• Hunting for microbes since 2003

  • We seek to understand

    the role of microorganisms in Earth's nutrient cycles

    and as symbionts of other organisms

  • Cycling of carbon, nitrogen and sulfur

    affect the health of our planet

  • The human microbiome -

    Our own social network of microbial friends

  • Ancient invaders -

    Bacterial symbionts of amoebae

    and the evolution of the intracellular lifestyle

  • Marine symbioses:

    Listening in on conversations

    between animals and the microbes they can't live without

  • Single cell techniques offer new insights

    into the ecology of microbes

  • Apply for the DOME International PhD/PostDoc program

Dome News

Latest publications

Microbial temperature sensitivity and biomass change explain soil carbon loss with warming

Soil microorganisms control carbon losses from soils to the atmosphere1,2,3, yet their responses to climate warming are often short-lived and unpredictable4,5,6,7. Two mechanisms, microbial acclimation and substrate depletion, have been proposed to explain temporary warming effects on soil microbial activity8,9,10. However, empirical support for either mechanism is unconvincing. Here we used geothermal temperature gradients (>50 years of field warming)11 and a short-term experiment to show that microbial activity (gross rates of growth, turnover, respiration and carbon uptake) is intrinsically temperature sensitive and does not acclimate to warming (+6 °C) over weeks or decades. Permanently accelerated microbial activity caused carbon loss from soil. However, soil carbon loss was temporary because substrate depletion reduced microbial biomass and constrained the influence of microbes over the ecosystem. A microbial biogeochemical model12,13,14 showed that these observations are reproducible through a modest, but permanent, acceleration in microbial physiology. These findings reveal a mechanism by which intrinsic microbial temperature sensitivity and substrate depletion together dictate warming effects on soil carbon loss via their control over microbial biomass. We thus provide a framework for interpreting the links between temperature, microbial activity and soil carbon loss on timescales relevant to Earth’s climate system.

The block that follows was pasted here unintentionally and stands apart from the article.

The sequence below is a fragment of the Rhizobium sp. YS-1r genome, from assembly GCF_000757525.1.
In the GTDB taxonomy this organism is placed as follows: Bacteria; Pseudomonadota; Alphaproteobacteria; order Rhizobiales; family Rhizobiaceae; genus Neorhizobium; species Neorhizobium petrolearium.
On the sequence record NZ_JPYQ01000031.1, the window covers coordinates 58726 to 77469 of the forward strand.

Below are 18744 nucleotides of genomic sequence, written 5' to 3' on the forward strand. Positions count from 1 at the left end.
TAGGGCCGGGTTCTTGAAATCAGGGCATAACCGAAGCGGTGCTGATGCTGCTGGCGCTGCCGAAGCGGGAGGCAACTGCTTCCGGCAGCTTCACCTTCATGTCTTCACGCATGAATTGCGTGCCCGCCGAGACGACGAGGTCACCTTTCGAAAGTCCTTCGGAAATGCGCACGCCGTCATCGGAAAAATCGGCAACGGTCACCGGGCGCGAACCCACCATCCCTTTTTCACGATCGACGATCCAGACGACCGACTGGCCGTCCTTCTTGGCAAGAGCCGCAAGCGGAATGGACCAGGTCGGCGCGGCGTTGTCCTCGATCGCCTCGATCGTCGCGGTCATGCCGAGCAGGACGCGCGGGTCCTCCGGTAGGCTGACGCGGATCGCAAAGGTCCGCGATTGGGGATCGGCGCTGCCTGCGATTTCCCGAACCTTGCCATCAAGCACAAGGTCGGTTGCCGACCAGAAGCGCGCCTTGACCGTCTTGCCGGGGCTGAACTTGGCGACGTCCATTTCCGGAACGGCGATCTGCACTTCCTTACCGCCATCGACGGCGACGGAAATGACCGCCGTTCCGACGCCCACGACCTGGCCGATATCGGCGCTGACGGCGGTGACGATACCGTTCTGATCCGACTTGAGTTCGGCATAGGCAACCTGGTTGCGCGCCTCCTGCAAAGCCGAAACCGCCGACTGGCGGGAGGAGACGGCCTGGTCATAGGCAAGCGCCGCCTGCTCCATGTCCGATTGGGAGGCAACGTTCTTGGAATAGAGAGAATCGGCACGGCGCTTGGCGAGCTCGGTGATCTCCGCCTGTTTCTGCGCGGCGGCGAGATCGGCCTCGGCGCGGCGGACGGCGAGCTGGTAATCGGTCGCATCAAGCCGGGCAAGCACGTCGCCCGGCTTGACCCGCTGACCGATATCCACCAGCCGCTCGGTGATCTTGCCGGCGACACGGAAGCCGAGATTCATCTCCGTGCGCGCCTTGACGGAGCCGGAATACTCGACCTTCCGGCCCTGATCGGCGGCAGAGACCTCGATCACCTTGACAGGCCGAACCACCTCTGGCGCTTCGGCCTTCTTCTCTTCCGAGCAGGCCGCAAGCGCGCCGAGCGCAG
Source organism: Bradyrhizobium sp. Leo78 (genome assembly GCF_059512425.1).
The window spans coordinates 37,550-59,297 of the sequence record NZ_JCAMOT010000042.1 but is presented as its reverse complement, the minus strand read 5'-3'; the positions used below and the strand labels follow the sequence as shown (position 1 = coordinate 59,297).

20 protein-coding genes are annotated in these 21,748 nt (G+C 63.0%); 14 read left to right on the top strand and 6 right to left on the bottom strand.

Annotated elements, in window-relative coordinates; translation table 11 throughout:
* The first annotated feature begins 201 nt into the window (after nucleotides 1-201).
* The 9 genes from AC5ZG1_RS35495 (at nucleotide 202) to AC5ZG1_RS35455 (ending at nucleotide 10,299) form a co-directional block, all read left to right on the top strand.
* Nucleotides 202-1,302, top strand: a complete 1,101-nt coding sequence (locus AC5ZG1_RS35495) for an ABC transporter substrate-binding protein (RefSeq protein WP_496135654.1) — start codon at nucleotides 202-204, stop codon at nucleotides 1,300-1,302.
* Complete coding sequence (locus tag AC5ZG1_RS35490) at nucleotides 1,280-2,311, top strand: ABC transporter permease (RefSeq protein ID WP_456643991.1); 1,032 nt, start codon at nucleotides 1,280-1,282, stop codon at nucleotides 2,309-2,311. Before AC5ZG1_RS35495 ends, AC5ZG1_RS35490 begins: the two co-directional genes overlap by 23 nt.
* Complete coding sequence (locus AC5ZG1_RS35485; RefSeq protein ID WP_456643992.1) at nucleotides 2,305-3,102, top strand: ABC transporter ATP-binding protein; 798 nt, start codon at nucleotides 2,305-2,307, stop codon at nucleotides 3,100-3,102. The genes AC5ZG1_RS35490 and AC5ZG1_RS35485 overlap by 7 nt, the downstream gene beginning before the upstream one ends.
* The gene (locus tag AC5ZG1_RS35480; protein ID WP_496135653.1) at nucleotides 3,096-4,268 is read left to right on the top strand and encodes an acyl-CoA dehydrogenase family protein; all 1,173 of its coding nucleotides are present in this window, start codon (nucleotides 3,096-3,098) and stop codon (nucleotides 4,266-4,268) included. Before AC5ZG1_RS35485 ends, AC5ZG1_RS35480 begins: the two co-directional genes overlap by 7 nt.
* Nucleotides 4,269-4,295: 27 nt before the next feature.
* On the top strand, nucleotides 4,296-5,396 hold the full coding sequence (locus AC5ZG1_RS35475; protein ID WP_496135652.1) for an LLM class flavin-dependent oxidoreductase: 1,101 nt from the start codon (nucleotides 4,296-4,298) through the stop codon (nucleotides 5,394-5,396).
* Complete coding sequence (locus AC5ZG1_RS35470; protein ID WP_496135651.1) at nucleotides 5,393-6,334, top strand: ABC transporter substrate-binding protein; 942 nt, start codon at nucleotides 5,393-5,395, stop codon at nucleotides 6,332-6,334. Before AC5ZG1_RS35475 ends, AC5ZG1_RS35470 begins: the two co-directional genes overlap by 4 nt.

Walker TWN, Kaiser C, Strasser F, Herbold CW, Leblans NIW, Woebken D, Janssens IA, Sigurdsson BD, Richter A
2018 - Nature Climate Change, 9: in press

Stable-Isotope Probing of Human and Animal Microbiome Function

Humans and animals host diverse communities of microorganisms important to their physiology and health. Despite extensive sequencing-based characterization of host-associated microbiomes, there remains a dramatic lack of understanding of microbial functions. Stable-isotope probing (SIP) is a powerful strategy to elucidate the ecophysiology of microorganisms in complex host-associated microbiotas. Here, we suggest that SIP methodologies should be more frequently exploited as part of a holistic functional microbiomics approach. We provide examples of how SIP has been used to study host-associated microbes in vivo and ex vivo. We highlight recent developments in SIP technologies and discuss future directions that will facilitate deeper insights into the function of human and animal microbiomes.

2018 - Trends Microbiol, In press

Lecture series

Exploring new branches on the tree of life

Brett Baker
University of Texas, Austin, USA
12:00 h
Lecture Hall 2, UZA 1, Althanstr. 14, 1090 Wien

A single-cell perspective on the spatial self-organization of microbial systems

Martin Ackermann
ETH Zürich
14:00 h
Hörsaal 2, UZA 1, Althanstr. 14, 1090 Wien

Eco-Evolutionary Dynamics of Microbial Populations in the Wild

Martin Polz
Massachusetts Institute of Technology
12:00 h
Hörsaal 2, UZA 1, Althanstr. 14, 1090 Wien